London – Wigan owner Dave Whelan celebrated his moment of FA Cup final redemption by challenging his team to follow their stunning victory over Manchester City by upsetting the odds again with another great escape in the Premier League.
Ben Watson's stoppage-time header sealed Saturday's dramatic 1-0 win against 10-man City and clinched the first major silverware in unheralded Wigan's history.
But Roberto Martinez's team are still engaged in their annual battle to preserve their top-flight status and face a crunch clash at Arsenal on Tuesday before hosting Aston Villa on the final day of the season.
The Latics are three points from safety and that gap will become even more daunting if Newcastle, Norwich and Sunderland have positive results on Sunday.
“If we go down it will be a disaster. There is no other word for it. We want to stay up,” Whelan said.
“We have two big games to go. The lads are deadly calm. They know they have some unfinished business and we are up for it.
“We are good enough to stay up. You have seen the fantastic performance we have given here and if we can do that against Arsenal and Villa we should have no problems staying up.”
Watching his Wigan underdogs cause the greatest Cup final upset since Wimbledon beat Liverpool in 1988 was the culmination of a remarkable journey for Whelan, who bought the club in 1995 when they were playing in the fourth tier at dilapidated Springfield Park in front of sparse crowds.
Whelan's own relationship with the FA Cup had been bittersweet until Saturday as his career was effectively ended by a broken leg suffered while playing for Blackburn against Wolves in the 1960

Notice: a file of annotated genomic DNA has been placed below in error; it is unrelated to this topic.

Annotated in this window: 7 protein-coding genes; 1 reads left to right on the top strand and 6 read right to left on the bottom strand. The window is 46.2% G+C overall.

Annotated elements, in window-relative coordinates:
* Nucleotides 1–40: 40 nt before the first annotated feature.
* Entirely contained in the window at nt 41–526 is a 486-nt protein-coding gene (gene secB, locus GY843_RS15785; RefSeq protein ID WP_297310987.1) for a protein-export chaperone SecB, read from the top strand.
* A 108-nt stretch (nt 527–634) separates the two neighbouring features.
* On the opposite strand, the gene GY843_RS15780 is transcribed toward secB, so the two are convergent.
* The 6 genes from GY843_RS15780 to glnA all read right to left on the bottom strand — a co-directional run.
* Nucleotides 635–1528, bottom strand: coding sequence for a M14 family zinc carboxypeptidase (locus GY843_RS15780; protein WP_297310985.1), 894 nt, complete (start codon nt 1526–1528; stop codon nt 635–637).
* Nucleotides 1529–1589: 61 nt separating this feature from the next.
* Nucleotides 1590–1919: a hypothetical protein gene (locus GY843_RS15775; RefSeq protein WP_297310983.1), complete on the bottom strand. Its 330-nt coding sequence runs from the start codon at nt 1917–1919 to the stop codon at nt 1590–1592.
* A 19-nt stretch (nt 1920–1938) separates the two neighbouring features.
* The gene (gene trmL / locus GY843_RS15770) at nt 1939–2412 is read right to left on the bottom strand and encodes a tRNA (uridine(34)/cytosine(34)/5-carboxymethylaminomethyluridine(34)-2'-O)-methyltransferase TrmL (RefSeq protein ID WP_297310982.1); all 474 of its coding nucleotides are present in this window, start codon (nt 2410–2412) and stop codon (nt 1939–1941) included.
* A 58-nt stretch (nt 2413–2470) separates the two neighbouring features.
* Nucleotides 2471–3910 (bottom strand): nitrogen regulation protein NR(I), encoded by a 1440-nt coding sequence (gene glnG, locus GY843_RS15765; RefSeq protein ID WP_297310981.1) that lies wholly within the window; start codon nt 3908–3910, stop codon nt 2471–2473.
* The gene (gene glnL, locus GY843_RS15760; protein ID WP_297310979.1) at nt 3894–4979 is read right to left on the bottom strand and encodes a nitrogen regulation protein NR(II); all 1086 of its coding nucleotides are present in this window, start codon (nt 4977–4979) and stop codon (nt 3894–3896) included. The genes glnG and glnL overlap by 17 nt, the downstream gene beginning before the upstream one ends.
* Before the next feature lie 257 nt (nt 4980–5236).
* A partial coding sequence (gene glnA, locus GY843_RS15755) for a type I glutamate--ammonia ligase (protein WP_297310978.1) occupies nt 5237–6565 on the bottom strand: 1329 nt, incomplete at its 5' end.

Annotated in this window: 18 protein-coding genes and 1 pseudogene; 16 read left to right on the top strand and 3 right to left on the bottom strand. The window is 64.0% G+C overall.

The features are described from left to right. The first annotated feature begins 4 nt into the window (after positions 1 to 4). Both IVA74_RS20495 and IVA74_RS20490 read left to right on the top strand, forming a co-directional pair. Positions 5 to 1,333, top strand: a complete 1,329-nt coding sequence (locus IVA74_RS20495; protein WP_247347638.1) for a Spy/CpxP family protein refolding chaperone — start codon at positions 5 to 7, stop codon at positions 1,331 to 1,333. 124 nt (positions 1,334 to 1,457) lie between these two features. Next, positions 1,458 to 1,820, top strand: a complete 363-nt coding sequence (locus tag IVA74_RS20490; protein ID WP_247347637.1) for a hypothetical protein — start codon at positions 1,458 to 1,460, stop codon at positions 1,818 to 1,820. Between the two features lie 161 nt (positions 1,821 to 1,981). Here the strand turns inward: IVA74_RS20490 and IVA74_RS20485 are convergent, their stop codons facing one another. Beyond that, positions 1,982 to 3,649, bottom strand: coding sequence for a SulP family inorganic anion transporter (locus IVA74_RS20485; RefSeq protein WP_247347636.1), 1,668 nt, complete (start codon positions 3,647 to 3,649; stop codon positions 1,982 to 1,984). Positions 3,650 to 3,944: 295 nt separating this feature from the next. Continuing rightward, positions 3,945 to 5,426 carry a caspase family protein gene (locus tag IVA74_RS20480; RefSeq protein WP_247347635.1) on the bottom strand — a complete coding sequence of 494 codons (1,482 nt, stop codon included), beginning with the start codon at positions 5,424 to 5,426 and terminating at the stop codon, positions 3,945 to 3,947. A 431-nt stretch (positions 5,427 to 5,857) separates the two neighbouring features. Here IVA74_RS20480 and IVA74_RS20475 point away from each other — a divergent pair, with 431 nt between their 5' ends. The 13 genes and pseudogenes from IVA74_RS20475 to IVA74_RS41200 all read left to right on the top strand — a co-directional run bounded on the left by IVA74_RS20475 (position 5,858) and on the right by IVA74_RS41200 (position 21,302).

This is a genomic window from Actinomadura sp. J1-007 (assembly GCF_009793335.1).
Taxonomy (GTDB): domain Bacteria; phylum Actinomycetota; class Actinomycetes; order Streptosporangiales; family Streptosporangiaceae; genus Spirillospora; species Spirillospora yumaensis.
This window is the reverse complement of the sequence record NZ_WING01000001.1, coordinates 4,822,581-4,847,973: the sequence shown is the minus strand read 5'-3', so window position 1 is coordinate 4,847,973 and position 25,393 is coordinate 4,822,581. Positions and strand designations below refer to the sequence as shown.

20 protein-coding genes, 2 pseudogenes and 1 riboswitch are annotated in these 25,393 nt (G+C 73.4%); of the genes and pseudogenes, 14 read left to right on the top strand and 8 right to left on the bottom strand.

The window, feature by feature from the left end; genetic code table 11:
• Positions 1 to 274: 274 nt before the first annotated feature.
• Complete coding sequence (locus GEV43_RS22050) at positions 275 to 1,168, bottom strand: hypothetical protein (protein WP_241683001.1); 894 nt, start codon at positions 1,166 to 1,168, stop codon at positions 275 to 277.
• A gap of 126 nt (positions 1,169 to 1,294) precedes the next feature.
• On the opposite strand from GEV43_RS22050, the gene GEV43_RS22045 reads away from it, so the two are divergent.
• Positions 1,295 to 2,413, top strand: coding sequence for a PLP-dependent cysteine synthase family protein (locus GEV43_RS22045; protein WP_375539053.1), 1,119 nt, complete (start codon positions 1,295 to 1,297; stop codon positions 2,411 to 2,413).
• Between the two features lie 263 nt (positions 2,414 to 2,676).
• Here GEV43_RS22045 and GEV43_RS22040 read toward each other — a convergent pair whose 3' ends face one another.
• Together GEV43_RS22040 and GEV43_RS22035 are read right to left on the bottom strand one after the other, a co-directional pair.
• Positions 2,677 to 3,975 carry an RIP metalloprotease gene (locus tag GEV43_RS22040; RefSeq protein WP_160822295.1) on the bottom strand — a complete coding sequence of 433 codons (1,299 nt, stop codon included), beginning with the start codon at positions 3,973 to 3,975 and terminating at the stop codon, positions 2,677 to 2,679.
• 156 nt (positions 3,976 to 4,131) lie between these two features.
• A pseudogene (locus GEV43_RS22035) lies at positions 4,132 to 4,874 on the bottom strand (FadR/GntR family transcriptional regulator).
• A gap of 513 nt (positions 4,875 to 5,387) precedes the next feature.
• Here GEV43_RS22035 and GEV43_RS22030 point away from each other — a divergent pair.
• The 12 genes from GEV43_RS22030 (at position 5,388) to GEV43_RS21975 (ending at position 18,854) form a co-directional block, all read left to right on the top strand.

“When I first bought the club we had 1,800 people watching at Springfield Park, but now we get over 20,000 at the DW Stadium,” he said.
“This goes a long, long way to making up for my previous experience of the Cup final when I was carried off.
“I don't normally have much emotion or nerves, but when I went out there and you can hear crowd, it's just the same as 53 years ago. It's an unbelievable feeling.”
Wigan's triumph will also boost the reputation of Martinez, the urbane Spaniard seen as one of the favourites to replace David Moyes at Everton once he moves to Manchester United at the end of the season.
However, Whelan isn't sure that Martinez, who has already rejected offers from Liverpool and Aston Villa in the last two years, will see Everton as a club big enough to match his ambitions.
“Every season we get the same thing at the end. Someone is short of a manager and Roberto is going to fill it,” Whelan said.
“He is the master and gets every ounce out of his players.
“I know he will go to a big club in Europe sooner or later and Everton is a great club with fantastic supporters, but I don't think it's quite big enough for him.”
In the kind of romantic coincidence the Cup specialises in, Whelan wasn't the only member of the Wigan party taking the victory over City as a cathartic moment after an injury nightmare.
Match-winner Watson had spent much of the season going through a gruelling rehabilitation after breaking his leg against Liverpool in November and the midfielder's second half substitute appearance at Wembley was only his third since returning to fitness.
“To score a winner in an FA Cup final is a dream come true,” Watson said.
“When you've got a broken leg you never think you will have a moment like this. But I worked hard and was surrounded by some very good people who have helped me get through it and this is my reward.
“I've gone from the worst moment of my career to the best in six months. It's a great feeling.” – Sapa-AFP